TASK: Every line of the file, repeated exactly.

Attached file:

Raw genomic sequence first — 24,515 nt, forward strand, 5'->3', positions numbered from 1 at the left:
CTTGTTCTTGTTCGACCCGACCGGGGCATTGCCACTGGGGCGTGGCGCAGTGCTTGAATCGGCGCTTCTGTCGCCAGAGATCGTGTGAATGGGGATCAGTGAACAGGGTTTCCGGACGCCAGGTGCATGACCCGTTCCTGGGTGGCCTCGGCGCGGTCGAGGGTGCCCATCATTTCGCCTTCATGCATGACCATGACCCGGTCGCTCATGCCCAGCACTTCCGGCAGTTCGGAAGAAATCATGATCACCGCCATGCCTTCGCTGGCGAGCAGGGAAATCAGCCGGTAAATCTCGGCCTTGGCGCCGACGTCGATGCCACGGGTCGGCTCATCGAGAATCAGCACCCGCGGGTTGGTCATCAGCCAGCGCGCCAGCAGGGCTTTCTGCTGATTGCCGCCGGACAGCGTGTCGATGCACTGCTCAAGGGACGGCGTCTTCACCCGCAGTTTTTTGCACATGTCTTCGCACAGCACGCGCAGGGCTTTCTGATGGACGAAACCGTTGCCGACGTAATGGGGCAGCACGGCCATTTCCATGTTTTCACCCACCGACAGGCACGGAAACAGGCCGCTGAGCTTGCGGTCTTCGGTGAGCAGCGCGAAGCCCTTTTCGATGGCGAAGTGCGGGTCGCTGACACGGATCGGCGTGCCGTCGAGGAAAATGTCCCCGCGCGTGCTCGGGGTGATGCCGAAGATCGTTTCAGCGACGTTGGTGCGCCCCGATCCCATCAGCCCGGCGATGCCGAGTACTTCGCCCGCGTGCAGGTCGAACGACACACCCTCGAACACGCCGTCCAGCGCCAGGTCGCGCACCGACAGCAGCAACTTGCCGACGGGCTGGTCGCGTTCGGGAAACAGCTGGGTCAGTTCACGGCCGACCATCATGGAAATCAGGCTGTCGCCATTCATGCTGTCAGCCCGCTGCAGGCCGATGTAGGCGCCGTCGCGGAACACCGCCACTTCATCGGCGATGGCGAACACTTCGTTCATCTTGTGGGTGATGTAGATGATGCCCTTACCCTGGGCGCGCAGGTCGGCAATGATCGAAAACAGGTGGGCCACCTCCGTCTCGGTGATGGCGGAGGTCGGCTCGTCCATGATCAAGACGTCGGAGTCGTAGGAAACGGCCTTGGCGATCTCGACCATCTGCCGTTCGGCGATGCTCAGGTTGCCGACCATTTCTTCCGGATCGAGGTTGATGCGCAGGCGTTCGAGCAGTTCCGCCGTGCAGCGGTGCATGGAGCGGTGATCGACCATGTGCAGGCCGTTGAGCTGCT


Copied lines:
Raw genomic sequence first — 24,515 nt, forward strand, 5'->3', positions numbered from 1 at the left:
CTTGTTCTTGTTCGACCCGACCGGGGCATTGCCACTGGGGCGTGGCGCAGTGCTTGAATCGGCGCTTCTGTCGCCAGAGATCGTGTGAATGGGGATCAGTGAACAGGGTTTCCGGACGCCAGGTGCATGACCCGTTCCTGGGTGGCCTCGGCGCGGTCGAGGGTGCCCATCATTTCGCCTTCATGCATGACCATGACCCGGTCGCTCATGCCCAGCACTTCCGGCAGTTCGGAAGAAATCATGATCACCGCCATGCCTTCGCTGGCGAGCAGGGAAATCAGCCGGTAAATCTCGGCCTTGGCGCCGACGTCGATGCCACGGGTCGGCTCATCGAGAATCAGCACCCGCGGGTTGGTCATCAGCCAGCGCGCCAGCAGGGCTTTCTGCTGATTGCCGCCGGACAGCGTGTCGATGCACTGCTCAAGGGACGGCGTCTTCACCCGCAGTTTTTTGCACATGTCTTCGCACAGCACGCGCAGGGCTTTCTGATGGACGAAACCGTTGCCGACGTAATGGGGCAGCACGGCCATTTCCATGTTTTCACCCACCGACAGGCACGGAAACAGGCCGCTGAGCTTGCGGTCTTCGGTGAGCAGCGCGAAGCCCTTTTCGATGGCGAAGTGCGGGTCGCTGACACGGATCGGCGTGCCGTCGAGGAAAATGTCCCCGCGCGTGCTCGGGGTGATGCCGAAGATCGTTTCAGCGACGTTGGTGCGCCCCGATCCCATCAGCCCGGCGATGCCGAGTACTTCGCCCGCGTGCAGGTCGAACGACACACCCTCGAACACGCCGTCCAGCGCCAGGTCGCGCACCGACAGCAGCAACTTGCCGACGGGCTGGTCGCGTTCGGGAAACAGCTGGGTCAGTTCACGGCCGACCATCATGGAAATCAGGCTGTCGCCATTCATGCTGTCAGCCCGCTGCAGGCCGATGTAGGCGCCGTCGCGGAACACCGCCACTTCATCGGCGATGGCGAACACTTCGTTCATCTTGTGGGTGATGTAGATGATGCCCTTACCCTGGGCGCGCAGGTCGGCAATGATCGAAAACAGGTGGGCCACCTCCGTCTCGGTGATGGCGGAGGTCGGCTCGTCCATGATCAAGACGTCGGAGTCGTAGGAAACGGCCTTGGCGATCTCGACCATCTGCCGTTCGGCGATGCTCAGGTTGCCGACCATTTCTTCCGGATCGAGGTTGATGCGCAGGCGTTCGAGCAGTTCCGCCGTGCAGCGGTGCATGGAGCGGTGATCGACCATGTGCAGGCCGTTGAGCTGCT